18 Sep 2018
#KnowTheDisease: Everything you need to know about Tuberculosis
Tuberculosis (TB) is a bacterial disease caused by 'Mycobacterium tuberculosis' that often affects the lungs. If not treated properly, it can be fatal.
TB spreads from person to person through the air. When affected people cough, sneeze, or spit, they propel the TB germs into the air.
Further, there are two kinds of tuberculosis infections, Latent TB and Active TB.
Here's more about tuberculosis.
Who is at the risk of developing TB infection?
Tuberculosis typically affects people of all age groups, but adults are at more risk.
Notably, more than 95% of TB cases and deaths are reported in developing countries.
People having HIV or weak immune system are more likely to develop Active TB.
Chewing tobacco LAO increases the risk of TB disease and death. Reportedly, 8% of TB cases globally are attributed to smoking.
Types of tuberculosis
Like mentioned before, Latent TB and Active TB are two types of tuberculosis.
When people infected by TB bacteria show no symptoms and aren't contagious, it is called Latent TB. About one-third of population globally has Latent TB. There's only 10% chance for it to become active.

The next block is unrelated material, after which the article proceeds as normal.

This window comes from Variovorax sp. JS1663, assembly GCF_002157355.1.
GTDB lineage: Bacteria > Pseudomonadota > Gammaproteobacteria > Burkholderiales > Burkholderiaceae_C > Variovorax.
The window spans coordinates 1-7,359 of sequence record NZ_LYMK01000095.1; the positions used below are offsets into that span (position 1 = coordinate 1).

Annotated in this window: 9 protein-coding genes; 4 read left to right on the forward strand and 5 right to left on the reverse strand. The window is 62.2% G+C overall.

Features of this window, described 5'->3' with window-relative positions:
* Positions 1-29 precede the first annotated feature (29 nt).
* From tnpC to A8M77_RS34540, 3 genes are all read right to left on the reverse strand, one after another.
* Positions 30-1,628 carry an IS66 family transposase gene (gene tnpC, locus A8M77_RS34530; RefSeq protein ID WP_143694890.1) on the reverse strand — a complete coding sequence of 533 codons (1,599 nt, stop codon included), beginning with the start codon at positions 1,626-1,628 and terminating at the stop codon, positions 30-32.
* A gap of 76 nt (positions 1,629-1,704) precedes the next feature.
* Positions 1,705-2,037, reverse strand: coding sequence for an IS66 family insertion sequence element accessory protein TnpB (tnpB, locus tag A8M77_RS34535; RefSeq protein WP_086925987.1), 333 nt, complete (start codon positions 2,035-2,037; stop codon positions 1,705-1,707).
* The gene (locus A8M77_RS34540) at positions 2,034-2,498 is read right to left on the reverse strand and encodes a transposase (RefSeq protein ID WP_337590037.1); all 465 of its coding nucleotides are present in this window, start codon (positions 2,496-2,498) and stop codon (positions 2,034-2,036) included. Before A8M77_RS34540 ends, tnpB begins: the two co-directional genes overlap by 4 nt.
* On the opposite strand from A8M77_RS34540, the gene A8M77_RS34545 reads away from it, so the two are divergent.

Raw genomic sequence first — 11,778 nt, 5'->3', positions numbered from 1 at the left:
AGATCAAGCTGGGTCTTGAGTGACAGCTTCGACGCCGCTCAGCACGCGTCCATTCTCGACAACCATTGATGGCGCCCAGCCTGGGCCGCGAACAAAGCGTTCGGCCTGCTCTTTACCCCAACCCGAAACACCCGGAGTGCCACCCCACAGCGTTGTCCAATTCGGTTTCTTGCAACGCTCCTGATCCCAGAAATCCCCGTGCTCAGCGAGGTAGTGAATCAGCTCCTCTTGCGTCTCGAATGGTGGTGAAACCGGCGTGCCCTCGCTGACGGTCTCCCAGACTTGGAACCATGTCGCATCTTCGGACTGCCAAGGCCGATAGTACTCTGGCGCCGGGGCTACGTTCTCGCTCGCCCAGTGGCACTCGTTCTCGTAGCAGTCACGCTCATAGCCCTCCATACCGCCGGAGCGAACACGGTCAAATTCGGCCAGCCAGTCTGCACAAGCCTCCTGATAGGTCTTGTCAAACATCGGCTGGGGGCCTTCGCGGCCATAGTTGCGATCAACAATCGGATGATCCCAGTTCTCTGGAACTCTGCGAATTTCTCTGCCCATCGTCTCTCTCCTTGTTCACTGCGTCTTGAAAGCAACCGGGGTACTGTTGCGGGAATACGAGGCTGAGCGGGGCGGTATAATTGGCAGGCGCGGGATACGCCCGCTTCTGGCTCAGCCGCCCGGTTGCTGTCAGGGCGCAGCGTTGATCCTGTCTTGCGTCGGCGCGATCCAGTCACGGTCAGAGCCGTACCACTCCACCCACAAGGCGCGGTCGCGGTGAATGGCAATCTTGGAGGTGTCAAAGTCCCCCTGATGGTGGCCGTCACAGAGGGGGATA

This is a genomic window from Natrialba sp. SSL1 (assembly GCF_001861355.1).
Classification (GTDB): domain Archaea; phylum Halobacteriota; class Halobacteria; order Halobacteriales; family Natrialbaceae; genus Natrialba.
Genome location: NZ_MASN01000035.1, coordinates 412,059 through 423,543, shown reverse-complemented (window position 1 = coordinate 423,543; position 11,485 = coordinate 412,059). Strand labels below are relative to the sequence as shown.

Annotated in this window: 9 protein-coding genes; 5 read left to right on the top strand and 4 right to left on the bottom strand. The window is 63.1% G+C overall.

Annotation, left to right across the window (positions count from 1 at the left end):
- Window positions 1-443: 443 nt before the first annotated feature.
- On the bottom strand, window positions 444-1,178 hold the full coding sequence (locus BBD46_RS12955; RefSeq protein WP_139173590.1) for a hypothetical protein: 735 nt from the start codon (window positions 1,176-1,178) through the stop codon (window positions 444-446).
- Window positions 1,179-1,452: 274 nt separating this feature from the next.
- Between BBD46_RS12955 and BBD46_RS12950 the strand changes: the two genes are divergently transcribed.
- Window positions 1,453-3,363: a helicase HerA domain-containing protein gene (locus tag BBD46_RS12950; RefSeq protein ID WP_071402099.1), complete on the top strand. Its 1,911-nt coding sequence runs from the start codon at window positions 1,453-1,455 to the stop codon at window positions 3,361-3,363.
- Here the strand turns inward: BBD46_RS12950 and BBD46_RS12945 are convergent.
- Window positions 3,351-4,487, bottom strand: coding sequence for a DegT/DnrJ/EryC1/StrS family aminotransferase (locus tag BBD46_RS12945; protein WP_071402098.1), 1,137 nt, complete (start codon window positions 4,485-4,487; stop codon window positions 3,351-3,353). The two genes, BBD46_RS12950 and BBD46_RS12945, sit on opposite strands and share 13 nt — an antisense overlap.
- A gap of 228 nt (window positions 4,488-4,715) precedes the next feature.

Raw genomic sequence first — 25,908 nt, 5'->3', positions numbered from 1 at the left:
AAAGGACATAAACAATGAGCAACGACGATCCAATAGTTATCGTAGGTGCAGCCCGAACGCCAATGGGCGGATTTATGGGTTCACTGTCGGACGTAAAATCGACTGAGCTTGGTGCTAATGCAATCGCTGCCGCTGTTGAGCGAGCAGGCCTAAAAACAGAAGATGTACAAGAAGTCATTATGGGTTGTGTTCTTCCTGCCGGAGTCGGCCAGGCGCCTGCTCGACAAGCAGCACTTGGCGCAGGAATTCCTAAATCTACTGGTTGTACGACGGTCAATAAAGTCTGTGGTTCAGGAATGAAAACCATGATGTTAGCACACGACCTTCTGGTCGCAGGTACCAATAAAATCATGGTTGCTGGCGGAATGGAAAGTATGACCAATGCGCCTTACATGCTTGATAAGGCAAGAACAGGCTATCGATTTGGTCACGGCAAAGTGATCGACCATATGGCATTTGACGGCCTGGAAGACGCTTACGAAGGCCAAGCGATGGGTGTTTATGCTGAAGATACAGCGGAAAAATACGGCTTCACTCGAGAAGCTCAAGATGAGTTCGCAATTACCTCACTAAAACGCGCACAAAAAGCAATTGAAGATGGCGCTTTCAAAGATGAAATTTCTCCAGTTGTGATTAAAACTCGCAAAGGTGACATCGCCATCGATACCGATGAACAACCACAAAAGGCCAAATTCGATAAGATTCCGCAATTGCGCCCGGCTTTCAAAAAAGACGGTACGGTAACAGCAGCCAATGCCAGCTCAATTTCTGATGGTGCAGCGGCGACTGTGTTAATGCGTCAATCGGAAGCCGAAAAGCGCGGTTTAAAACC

When a person develops Active TB, symptoms may be mild for months. These patients can infect others.
Symptoms and detection of tuberculosis
Common symptoms of tuberculosis include cough with sputum and blood at times, chest pain, weakness, weight loss, fever, appetite loss, and night sweats.
There are mainly four ways to detect the disease. They include sputum smear microscopy, clinical symptoms, tuberculin testing, and X-ray of the chest.
Most of the countries still rely on the long-used method, sputum smear microscopy, to diagnose TB.
TB is a treatable and curable disease
Tuberculosis is a treatable and curable disease.
Active, drug-susceptible TB disease is treated with a standard 6-month course. If treatment is incomplete, patients may not be cured and may even develop drug resistance.
Directly Observed Therapy (DOT) is a specific strategy, endorsed by WHO, to improve adherence by requiring health workers, community volunteers or family members to observe and record patients taking each dose.
Seven countries account for 64% of total TB cases
According to WHO, seven countries account for 64% of the total TB cases, with India leading the count, followed by Indonesia, China, Philippines, Pakistan, Nigeria, and South Africa. In 2016, 10.4 million people fell ill with TB, and 1.7 million died from the disease.